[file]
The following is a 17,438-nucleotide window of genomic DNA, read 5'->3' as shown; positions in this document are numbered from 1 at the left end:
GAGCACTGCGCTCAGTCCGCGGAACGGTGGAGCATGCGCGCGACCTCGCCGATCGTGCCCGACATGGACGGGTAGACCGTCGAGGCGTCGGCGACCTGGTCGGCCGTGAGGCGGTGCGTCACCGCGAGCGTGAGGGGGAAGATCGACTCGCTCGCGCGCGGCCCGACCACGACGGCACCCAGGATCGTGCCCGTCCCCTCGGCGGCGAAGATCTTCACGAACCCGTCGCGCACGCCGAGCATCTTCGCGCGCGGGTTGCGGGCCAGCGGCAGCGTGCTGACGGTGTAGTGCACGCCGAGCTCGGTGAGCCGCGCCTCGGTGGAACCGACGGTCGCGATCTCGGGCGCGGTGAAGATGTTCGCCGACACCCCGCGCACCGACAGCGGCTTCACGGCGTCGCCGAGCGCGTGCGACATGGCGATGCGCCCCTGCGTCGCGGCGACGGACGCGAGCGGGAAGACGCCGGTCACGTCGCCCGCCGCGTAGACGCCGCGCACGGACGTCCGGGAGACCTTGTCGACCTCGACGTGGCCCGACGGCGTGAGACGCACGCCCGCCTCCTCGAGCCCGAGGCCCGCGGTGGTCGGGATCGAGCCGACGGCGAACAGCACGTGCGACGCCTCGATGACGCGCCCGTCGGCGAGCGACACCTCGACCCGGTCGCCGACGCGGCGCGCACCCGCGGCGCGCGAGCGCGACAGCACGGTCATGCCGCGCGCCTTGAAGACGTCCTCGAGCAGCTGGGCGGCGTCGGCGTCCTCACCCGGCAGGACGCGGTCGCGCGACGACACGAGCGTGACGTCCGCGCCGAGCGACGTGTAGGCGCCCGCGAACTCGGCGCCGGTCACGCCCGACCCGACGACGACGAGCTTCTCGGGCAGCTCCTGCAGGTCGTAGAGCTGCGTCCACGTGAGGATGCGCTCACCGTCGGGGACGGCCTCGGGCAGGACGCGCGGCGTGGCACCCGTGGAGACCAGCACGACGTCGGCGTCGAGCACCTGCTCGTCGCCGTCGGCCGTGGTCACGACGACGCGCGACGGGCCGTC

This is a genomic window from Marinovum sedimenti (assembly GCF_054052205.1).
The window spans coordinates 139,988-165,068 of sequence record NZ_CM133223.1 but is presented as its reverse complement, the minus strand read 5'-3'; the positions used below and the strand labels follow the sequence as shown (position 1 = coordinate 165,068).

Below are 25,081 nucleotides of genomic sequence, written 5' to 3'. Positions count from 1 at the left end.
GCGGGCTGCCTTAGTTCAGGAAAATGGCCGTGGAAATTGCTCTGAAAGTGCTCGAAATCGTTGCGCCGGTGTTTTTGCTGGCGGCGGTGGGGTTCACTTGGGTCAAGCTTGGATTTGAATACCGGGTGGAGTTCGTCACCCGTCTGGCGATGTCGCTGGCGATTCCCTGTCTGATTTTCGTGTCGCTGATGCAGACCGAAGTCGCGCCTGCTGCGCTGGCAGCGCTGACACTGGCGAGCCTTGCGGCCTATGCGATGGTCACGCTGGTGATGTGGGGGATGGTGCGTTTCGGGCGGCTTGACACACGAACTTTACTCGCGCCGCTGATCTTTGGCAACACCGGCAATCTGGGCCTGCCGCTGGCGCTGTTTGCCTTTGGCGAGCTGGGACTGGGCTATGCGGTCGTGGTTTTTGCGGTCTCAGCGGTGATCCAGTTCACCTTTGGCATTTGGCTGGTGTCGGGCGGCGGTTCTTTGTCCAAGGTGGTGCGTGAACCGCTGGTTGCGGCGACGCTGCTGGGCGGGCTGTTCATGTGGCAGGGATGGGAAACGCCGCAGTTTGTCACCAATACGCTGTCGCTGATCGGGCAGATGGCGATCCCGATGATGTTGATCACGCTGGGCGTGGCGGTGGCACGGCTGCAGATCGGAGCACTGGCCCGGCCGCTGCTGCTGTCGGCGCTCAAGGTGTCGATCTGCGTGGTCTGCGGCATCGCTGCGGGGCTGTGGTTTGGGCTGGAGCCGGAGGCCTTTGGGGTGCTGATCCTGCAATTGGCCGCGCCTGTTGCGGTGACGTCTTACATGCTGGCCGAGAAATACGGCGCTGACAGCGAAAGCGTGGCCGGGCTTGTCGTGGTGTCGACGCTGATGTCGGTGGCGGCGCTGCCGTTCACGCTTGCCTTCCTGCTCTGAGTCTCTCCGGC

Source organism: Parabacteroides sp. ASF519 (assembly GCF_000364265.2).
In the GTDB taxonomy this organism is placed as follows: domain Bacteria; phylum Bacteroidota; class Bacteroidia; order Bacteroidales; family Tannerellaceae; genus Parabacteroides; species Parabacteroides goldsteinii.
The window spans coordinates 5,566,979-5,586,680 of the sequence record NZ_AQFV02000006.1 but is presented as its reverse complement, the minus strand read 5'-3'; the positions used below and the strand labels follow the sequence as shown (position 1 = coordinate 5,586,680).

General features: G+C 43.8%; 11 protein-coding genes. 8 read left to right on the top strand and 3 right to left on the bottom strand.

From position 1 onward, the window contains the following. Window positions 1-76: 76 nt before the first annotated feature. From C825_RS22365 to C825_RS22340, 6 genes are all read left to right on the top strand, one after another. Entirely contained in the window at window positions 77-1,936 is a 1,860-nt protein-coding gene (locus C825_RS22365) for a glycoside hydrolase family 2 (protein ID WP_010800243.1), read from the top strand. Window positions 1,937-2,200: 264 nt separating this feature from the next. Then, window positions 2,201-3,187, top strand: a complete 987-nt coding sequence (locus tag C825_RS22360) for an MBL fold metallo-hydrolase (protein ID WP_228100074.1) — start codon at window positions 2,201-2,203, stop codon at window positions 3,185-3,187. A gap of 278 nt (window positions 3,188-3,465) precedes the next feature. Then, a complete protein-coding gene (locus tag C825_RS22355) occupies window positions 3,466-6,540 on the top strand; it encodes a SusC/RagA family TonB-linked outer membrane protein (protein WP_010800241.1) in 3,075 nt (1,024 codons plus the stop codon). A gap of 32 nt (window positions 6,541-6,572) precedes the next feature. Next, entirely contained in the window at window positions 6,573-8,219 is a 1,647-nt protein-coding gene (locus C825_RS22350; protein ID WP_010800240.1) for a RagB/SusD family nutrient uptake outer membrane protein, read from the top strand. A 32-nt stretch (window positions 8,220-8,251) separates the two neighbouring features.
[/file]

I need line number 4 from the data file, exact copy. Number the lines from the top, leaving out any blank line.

The window spans coordinates 139,988-165,068 of sequence record NZ_CM133223.1 but is presented as its reverse complement, the minus strand read 5'-3'; the positions used below and the strand labels follow the sequence as shown (position 1 = coordinate 165,068).